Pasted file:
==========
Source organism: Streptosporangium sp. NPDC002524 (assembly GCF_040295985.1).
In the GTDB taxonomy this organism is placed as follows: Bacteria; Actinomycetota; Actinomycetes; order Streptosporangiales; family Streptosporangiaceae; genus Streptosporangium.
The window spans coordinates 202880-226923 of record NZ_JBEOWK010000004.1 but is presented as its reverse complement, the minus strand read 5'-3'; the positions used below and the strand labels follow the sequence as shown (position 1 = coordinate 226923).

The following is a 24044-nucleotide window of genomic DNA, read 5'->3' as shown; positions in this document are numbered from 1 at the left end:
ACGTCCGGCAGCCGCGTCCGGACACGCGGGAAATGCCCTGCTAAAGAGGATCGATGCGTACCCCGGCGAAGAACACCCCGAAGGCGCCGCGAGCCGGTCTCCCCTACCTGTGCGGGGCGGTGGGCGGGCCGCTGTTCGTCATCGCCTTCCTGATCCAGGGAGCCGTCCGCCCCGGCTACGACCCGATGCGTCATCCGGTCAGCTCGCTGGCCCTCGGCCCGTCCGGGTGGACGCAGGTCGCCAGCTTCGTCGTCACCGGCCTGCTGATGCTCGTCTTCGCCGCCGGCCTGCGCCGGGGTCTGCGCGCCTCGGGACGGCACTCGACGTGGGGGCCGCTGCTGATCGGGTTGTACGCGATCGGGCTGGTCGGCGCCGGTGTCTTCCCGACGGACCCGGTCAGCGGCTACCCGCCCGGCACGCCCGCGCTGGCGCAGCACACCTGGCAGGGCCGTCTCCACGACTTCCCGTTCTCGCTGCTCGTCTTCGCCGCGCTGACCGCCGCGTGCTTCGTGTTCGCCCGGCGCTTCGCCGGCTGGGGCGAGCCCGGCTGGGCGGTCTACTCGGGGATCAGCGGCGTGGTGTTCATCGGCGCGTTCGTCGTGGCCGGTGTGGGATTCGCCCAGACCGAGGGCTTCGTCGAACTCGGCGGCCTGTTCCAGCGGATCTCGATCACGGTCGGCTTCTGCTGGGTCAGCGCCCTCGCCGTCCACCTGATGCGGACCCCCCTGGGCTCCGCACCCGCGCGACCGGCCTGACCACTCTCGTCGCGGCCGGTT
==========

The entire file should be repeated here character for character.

Source organism: Streptosporangium sp. NPDC002524 (assembly GCF_040295985.1).
In the GTDB taxonomy this organism is placed as follows: Bacteria; Actinomycetota; Actinomycetes; order Streptosporangiales; family Streptosporangiaceae; genus Streptosporangium.
The window spans coordinates 202880-226923 of record NZ_JBEOWK010000004.1 but is presented as its reverse complement, the minus strand read 5'-3'; the positions used below and the strand labels follow the sequence as shown (position 1 = coordinate 226923).

The following is a 24044-nucleotide window of genomic DNA, read 5'->3' as shown; positions in this document are numbered from 1 at the left end:
ACGTCCGGCAGCCGCGTCCGGACACGCGGGAAATGCCCTGCTAAAGAGGATCGATGCGTACCCCGGCGAAGAACACCCCGAAGGCGCCGCGAGCCGGTCTCCCCTACCTGTGCGGGGCGGTGGGCGGGCCGCTGTTCGTCATCGCCTTCCTGATCCAGGGAGCCGTCCGCCCCGGCTACGACCCGATGCGTCATCCGGTCAGCTCGCTGGCCCTCGGCCCGTCCGGGTGGACGCAGGTCGCCAGCTTCGTCGTCACCGGCCTGCTGATGCTCGTCTTCGCCGCCGGCCTGCGCCGGGGTCTGCGCGCCTCGGGACGGCACTCGACGTGGGGGCCGCTGCTGATCGGGTTGTACGCGATCGGGCTGGTCGGCGCCGGTGTCTTCCCGACGGACCCGGTCAGCGGCTACCCGCCCGGCACGCCCGCGCTGGCGCAGCACACCTGGCAGGGCCGTCTCCACGACTTCCCGTTCTCGCTGCTCGTCTTCGCCGCGCTGACCGCCGCGTGCTTCGTGTTCGCCCGGCGCTTCGCCGGCTGGGGCGAGCCCGGCTGGGCGGTCTACTCGGGGATCAGCGGCGTGGTGTTCATCGGCGCGTTCGTCGTGGCCGGTGTGGGATTCGCCCAGACCGAGGGCTTCGTCGAACTCGGCGGCCTGTTCCAGCGGATCTCGATCACGGTCGGCTTCTGCTGGGTCAGCGCCCTCGCCGTCCACCTGATGCGGACCCCCCTGGGCTCCGCACCCGCGCGACCGGCCTGACCACTCTCGTCGCGGCCGGTT